Wall Drawing #1012

Originally conceived and drawn on a pool house in Los Angeles thirteen years ago, Wall Drawing #1012 by artist Sol Lewitt will be adapted and installed at the corner of 10th and Jessie Streets to fulfill the 1% for Public Art requirement for the new fifteen-story building at 1400 Mission Street.

The 190-unit building at 10th and Mission was developed by Tishman Speyer with the TNDC to fulfill Tishman’s inclusionary housing requirement (BMR) for the fully market-rate development known as LUMINA.  Twenty (20) of the 190 Mid-Market condos will only be affordable for 20 years, while the other 170 units will remain available to households earning between 70 and 150 percent of the Area Median Income (AMI).

Tishman is paying $500,000 for the adaptation and installation of Wall Drawing #1012: Isometric Form, 202 which will span 66 linear feet of 1400 Mission’s facade along 10th and 27 linear feet along Jessie.  An anti-graffiti coating will be applied to the piece for protection.

13 thoughts on “From An L.A. Pool House To Mid-Market Art”
  1. No comment about the art, but why was this building designed with a blank wall right at a corner? It seems like a waste of street presence in a dense location. If no commercial or retail then at least how about entries for ground floor residences? Or if no entries how about glazing for whatever space is on the other side of that wall?

      1. You don’t know that. There may have been plenty of thoughtful consideration, with this being the best solution despite the blank wall. Or maybe you’re right; but you don’t know.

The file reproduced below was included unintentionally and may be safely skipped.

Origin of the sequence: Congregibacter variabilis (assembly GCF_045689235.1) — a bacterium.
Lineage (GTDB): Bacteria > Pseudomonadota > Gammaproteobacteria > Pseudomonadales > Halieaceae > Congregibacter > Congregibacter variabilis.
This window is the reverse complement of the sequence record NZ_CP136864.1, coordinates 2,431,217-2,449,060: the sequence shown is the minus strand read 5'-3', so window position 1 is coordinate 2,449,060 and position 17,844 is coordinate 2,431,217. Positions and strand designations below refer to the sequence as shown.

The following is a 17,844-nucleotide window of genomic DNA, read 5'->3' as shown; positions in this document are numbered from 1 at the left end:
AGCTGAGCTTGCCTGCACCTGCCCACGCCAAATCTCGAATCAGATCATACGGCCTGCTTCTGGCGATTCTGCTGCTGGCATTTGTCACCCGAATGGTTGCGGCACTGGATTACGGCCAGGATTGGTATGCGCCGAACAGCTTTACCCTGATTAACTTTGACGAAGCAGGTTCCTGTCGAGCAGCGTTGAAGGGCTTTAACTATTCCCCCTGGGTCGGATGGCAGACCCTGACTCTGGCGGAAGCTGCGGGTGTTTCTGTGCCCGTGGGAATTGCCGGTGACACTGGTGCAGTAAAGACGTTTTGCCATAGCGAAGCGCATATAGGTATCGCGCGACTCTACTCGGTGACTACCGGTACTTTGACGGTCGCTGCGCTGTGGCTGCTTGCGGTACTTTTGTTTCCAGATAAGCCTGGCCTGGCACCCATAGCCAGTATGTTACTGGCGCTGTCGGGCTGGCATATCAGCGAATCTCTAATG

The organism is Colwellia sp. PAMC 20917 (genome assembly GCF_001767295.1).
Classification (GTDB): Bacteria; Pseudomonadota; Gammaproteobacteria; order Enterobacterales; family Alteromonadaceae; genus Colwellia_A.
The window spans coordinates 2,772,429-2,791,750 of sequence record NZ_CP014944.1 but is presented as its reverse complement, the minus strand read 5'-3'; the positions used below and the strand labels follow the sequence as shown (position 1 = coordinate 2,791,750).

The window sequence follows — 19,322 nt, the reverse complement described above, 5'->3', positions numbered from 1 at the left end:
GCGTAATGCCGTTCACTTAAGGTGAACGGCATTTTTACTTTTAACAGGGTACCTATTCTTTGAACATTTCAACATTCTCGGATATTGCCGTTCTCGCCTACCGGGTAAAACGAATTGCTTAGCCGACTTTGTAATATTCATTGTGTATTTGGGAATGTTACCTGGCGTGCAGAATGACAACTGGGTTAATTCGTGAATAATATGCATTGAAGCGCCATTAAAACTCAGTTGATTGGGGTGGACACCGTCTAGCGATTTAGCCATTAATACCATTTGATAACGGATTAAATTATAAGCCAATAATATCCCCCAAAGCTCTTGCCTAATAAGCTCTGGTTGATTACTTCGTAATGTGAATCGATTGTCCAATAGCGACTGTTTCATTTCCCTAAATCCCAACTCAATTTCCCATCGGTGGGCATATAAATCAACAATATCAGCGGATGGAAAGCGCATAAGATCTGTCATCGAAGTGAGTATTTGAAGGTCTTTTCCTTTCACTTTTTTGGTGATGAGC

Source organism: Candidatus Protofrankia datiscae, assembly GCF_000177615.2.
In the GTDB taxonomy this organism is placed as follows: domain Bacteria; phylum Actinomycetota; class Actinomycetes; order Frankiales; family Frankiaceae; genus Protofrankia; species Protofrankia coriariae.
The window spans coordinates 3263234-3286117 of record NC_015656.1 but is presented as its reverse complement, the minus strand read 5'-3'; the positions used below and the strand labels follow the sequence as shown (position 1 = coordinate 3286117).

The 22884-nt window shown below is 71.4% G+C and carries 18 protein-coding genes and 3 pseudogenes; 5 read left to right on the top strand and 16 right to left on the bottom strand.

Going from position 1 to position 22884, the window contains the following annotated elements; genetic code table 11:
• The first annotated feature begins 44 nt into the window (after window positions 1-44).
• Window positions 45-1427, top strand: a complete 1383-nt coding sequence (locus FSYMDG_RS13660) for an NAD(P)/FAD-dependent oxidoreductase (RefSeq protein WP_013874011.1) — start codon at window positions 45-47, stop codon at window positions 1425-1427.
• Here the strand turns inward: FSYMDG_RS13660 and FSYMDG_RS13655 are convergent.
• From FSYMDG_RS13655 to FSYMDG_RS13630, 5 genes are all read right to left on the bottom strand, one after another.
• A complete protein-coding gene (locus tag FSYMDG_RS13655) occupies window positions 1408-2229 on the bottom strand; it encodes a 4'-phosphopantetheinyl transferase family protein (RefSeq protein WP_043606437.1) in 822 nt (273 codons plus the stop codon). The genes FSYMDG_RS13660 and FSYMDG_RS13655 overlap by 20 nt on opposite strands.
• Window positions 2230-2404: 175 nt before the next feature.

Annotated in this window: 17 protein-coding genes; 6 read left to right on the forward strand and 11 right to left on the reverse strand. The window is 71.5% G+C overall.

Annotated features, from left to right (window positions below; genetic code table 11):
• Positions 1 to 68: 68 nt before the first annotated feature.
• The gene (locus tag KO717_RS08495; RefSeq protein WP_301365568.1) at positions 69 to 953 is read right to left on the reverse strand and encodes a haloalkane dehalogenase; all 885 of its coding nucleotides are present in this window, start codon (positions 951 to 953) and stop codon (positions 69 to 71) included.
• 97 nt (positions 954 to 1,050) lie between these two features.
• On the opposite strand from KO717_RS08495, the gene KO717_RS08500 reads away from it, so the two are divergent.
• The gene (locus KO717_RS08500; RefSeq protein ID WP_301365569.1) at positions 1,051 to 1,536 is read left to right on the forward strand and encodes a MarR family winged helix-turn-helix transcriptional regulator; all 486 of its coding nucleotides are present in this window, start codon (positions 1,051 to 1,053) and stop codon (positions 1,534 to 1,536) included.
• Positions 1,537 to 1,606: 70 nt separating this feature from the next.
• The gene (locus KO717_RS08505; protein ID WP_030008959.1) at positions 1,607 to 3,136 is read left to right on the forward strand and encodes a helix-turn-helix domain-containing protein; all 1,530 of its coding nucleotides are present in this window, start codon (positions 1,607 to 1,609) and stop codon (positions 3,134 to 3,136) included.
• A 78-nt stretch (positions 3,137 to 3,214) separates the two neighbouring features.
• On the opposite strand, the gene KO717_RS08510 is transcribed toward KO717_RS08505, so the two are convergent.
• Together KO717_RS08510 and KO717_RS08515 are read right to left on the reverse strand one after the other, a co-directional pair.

2. Please, every new building in San Francisco (and most of the old ones, by this point) have shear walls. Having a shear wall doesn’t mean being forced to create a brutalist pedestrian experience.

        1. most do… but they aren’t done without “any thoughtful consideration”. You may not like where it ended up, the whole project team might not like where it ended up, but there was almost certainly thought.

    1. Amen – that was my first thought; I don’t care how “artsy” it is, it’s ludicrous to have panel after panel of windowless wall along the sidewalk.

  2. Even with the anti-graffiti coating that looks like a prime blank canvas for taggers. Those coatings make it easier to get the graffiti off but there usually still a residue showing where it was removed.

    1. Is there a difference? Can the coating itself detect a “tag” versus “graffiti” and repel one versus the other?

  3. Unforch your average SF resident will fail to understand that this is a Sol Lewitt artwork. Conceptual art and minimalism is best left for museums and art galleries. In public spaces you often need more accessible art. Otherwise the comments will range from “its colorful” to “yeah but my 6 year old can draw that with a strait edge.” More complex and socially engaging artists could activate that space better IMO.

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